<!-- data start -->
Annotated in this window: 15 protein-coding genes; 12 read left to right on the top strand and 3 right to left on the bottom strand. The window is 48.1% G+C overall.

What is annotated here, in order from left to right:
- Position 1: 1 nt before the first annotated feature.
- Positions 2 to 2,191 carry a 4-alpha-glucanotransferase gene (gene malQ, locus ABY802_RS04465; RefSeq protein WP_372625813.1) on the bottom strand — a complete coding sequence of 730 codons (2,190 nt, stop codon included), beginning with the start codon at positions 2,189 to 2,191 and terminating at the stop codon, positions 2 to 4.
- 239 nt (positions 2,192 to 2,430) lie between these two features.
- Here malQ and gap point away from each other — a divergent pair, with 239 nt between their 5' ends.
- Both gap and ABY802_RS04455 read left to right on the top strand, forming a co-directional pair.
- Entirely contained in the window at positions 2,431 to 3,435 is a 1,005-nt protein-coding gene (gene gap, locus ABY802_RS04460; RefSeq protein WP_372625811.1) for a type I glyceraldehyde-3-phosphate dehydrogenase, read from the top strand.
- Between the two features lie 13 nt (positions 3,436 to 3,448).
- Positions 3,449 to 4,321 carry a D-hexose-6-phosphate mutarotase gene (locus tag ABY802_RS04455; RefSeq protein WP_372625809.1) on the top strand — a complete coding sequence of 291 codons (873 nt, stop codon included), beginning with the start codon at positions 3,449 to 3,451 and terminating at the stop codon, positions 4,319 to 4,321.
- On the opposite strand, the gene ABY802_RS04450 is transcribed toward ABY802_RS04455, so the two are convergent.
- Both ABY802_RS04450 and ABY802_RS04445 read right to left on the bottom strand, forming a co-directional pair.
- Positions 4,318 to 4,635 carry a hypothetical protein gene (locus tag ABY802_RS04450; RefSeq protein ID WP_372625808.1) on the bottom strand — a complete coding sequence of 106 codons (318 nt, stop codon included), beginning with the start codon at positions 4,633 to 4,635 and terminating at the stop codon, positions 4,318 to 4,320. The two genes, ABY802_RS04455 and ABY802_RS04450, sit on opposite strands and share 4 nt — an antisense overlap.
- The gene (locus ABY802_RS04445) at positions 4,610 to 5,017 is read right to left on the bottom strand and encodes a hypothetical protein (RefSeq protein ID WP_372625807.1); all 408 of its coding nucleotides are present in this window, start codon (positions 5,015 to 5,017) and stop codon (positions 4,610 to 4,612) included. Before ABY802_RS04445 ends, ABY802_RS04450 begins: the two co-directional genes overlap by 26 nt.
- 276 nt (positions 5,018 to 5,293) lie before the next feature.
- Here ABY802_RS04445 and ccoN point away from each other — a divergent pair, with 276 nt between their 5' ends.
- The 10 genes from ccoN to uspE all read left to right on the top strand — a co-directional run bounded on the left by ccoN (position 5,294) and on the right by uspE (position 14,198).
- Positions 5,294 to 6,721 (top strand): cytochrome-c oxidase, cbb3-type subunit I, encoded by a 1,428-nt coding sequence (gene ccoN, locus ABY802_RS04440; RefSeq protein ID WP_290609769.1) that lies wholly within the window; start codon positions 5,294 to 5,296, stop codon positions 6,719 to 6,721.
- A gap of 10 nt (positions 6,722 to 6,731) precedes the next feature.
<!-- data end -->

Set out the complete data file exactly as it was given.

Annotated in this window: 15 protein-coding genes; 12 read left to right on the top strand and 3 right to left on the bottom strand. The window is 48.1% G+C overall.

What is annotated here, in order from left to right:
- Position 1: 1 nt before the first annotated feature.
- Positions 2 to 2,191 carry a 4-alpha-glucanotransferase gene (gene malQ, locus ABY802_RS04465; RefSeq protein WP_372625813.1) on the bottom strand — a complete coding sequence of 730 codons (2,190 nt, stop codon included), beginning with the start codon at positions 2,189 to 2,191 and terminating at the stop codon, positions 2 to 4.
- 239 nt (positions 2,192 to 2,430) lie between these two features.
- Here malQ and gap point away from each other — a divergent pair, with 239 nt between their 5' ends.
- Both gap and ABY802_RS04455 read left to right on the top strand, forming a co-directional pair.
- Entirely contained in the window at positions 2,431 to 3,435 is a 1,005-nt protein-coding gene (gene gap, locus ABY802_RS04460; RefSeq protein WP_372625811.1) for a type I glyceraldehyde-3-phosphate dehydrogenase, read from the top strand.
- Between the two features lie 13 nt (positions 3,436 to 3,448).
- Positions 3,449 to 4,321 carry a D-hexose-6-phosphate mutarotase gene (locus tag ABY802_RS04455; RefSeq protein WP_372625809.1) on the top strand — a complete coding sequence of 291 codons (873 nt, stop codon included), beginning with the start codon at positions 3,449 to 3,451 and terminating at the stop codon, positions 4,319 to 4,321.
- On the opposite strand, the gene ABY802_RS04450 is transcribed toward ABY802_RS04455, so the two are convergent.
- Both ABY802_RS04450 and ABY802_RS04445 read right to left on the bottom strand, forming a co-directional pair.
- Positions 4,318 to 4,635 carry a hypothetical protein gene (locus tag ABY802_RS04450; RefSeq protein ID WP_372625808.1) on the bottom strand — a complete coding sequence of 106 codons (318 nt, stop codon included), beginning with the start codon at positions 4,633 to 4,635 and terminating at the stop codon, positions 4,318 to 4,320. The two genes, ABY802_RS04455 and ABY802_RS04450, sit on opposite strands and share 4 nt — an antisense overlap.
- The gene (locus ABY802_RS04445) at positions 4,610 to 5,017 is read right to left on the bottom strand and encodes a hypothetical protein (RefSeq protein ID WP_372625807.1); all 408 of its coding nucleotides are present in this window, start codon (positions 5,015 to 5,017) and stop codon (positions 4,610 to 4,612) included. Before ABY802_RS04445 ends, ABY802_RS04450 begins: the two co-directional genes overlap by 26 nt.
- 276 nt (positions 5,018 to 5,293) lie before the next feature.
- Here ABY802_RS04445 and ccoN point away from each other — a divergent pair, with 276 nt between their 5' ends.
- The 10 genes from ccoN to uspE all read left to right on the top strand — a co-directional run bounded on the left by ccoN (position 5,294) and on the right by uspE (position 14,198).
- Positions 5,294 to 6,721 (top strand): cytochrome-c oxidase, cbb3-type subunit I, encoded by a 1,428-nt coding sequence (gene ccoN, locus ABY802_RS04440; RefSeq protein ID WP_290609769.1) that lies wholly within the window; start codon positions 5,294 to 5,296, stop codon positions 6,719 to 6,721.
- A gap of 10 nt (positions 6,722 to 6,731) precedes the next feature.